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Mac Holiday Gift Guide

December 1, 2008
By Dave Hecei, dhecei@post-journal.com

Another year has passed and another turkey is all but gone. That must mean that it's time to finish up that holiday shopping. Mac users are gadget hounds, just like Windows users, maybe even more so. But what do you get that Mac user on your gift list?

All computer users need supplies. This could be something as simple as blank CDs and DVDs, or maybe ink and photo paper for their inkjet printer. For blank CDs it's best to stick to the name brands (TDK, Maxell, Fuji, Sony, and Verbatim). There are two types of recordable CDs, the write once CD-R and the re-recordable CD-RW. Unless you know they need the ability to erase and re-record, just stick with CD-R media. There is actually a third type, CD-R for Music, which is a special disc for use in stereo component type recorders. While they can be used in a computer, you'll be paying more compared to standard CD-Rs, so leave these on the shelf.

Unfortunately, blank DVDs come in a multitude of flavors (DVD-R, DVD-RW, DVD+R, DVD+RW, DVD+R DL, DVD-R DL - DL stands for Dual-Layer). Standard DVDs hold 4.7 gigabytes, while dual-layer discs hold 8.5 gigabytes. Most new Macs should be able to use any or all of these discs, but to be compatible will all ages of Macs you will want to stick with DVD-R discs (some older Mac's DVD drives cannot read from a +R disc).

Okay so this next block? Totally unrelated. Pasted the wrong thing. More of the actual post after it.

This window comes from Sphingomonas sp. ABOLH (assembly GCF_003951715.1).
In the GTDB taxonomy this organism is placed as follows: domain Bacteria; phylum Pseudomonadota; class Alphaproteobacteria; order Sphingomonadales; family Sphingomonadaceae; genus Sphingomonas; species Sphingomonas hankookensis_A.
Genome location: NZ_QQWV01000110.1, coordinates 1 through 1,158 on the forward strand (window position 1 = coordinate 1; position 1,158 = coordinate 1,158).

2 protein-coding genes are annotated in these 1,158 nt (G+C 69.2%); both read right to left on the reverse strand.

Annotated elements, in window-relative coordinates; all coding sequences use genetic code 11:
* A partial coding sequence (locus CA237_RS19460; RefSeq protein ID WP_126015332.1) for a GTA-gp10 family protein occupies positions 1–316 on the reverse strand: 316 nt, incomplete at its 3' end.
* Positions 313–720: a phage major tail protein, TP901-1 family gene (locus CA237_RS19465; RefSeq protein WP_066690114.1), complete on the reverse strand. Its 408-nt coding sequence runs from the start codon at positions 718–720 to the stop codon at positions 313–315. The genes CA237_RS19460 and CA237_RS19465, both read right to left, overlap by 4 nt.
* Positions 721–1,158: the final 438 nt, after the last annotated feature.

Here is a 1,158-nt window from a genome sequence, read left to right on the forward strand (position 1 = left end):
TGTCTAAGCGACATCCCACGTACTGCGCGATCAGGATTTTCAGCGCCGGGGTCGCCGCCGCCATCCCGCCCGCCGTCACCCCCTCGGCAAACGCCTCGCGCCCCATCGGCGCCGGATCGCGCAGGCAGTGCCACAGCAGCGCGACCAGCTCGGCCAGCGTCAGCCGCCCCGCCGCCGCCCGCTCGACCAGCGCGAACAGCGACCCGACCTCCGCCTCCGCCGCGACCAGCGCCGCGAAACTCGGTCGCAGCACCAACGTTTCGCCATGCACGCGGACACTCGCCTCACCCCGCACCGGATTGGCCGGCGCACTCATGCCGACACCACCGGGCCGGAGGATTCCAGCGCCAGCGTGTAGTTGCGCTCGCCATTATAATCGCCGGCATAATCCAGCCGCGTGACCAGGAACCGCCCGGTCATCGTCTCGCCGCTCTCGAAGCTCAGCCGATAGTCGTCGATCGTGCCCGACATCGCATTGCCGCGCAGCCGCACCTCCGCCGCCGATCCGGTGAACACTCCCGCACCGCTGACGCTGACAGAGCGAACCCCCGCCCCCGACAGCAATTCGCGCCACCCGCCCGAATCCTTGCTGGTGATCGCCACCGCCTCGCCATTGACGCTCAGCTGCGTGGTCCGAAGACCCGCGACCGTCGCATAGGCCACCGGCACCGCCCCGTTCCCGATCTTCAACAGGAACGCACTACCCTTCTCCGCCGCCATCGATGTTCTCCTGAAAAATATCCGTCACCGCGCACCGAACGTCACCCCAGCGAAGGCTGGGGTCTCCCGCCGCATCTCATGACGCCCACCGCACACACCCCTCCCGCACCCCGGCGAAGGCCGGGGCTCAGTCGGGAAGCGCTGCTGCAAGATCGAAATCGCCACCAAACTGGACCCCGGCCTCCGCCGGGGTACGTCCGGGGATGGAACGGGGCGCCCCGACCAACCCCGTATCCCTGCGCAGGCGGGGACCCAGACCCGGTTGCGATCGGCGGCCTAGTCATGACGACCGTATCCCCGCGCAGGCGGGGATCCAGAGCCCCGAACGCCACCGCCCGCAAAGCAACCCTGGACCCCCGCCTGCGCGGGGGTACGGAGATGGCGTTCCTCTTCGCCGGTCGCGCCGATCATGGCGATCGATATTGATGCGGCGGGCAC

Printer ink is something that we always seem to need. One of Murphy's Laws states that you will run out of ink in the middle of printing a special project at Midnight that is due first thing in the morning. To get the proper cartridges you will need to know the exact model of printer. Buying the manufacture brand ink ensures the best quality and consistency, which is important for photo printers. Matching photo paper is also important. For the best results you need to buy the manufacturer's paper, meaning buy Epson paper for Epson printers and HP paper for HP printers. There are some third party papers out there, but unless you're willing to experiment, it's best to stick with the same brand as the printer.

If your favorite Mac owner is still using a corded mouse, why not cut the wire, so to say. A wireless mouse makes a great gift and one that they will probably use every day. Not having that cable coming out of the mouse, which is always getting caught or tangled, is true freedom. While Microsoft may not be on a Mac owner's Christmas card list, they do make some of the best computer mice out there.

There are two types out there to choose from. There is the standard LED optical mouse, like the Model 5000 with five buttons and a tilt-wheel for scrolling up and down plus side-to-side. Something fairly new is the laser mouse. The laser allows for much more accurate tracking of movement on almost any type of surface. Check out the Microsoft Model 6000 Laser mouse.